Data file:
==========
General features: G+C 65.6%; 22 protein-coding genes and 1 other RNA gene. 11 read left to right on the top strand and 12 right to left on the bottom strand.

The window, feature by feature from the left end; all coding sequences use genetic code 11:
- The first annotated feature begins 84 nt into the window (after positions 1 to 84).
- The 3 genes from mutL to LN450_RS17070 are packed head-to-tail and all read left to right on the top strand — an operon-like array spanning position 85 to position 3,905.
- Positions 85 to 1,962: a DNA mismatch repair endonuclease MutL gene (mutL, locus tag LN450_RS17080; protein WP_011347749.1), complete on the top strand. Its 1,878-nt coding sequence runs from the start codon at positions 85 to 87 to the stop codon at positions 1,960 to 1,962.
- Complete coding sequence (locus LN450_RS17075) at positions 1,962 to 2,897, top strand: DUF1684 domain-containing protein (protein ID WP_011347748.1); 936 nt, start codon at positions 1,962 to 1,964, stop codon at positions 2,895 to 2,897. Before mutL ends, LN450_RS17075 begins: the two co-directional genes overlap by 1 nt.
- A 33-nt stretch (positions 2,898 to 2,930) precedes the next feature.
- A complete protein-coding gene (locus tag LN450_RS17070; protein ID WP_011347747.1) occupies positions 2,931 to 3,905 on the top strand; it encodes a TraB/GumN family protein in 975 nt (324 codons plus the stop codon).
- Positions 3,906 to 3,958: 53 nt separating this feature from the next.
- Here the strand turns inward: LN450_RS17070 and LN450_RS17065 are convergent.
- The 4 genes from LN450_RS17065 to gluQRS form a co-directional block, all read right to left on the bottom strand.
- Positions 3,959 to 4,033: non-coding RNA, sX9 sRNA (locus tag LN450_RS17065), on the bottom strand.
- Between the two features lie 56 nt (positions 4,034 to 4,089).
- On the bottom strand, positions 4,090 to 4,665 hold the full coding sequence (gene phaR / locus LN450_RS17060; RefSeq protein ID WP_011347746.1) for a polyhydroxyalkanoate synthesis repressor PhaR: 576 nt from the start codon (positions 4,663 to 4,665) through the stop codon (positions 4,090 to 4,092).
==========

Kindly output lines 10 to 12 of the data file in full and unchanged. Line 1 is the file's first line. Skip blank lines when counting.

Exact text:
- Here the strand turns inward: LN450_RS17070 and LN450_RS17065 are convergent.
- The 4 genes from LN450_RS17065 to gluQRS form a co-directional block, all read right to left on the bottom strand.
- Positions 3,959 to 4,033: non-coding RNA, sX9 sRNA (locus tag LN450_RS17065), on the bottom strand.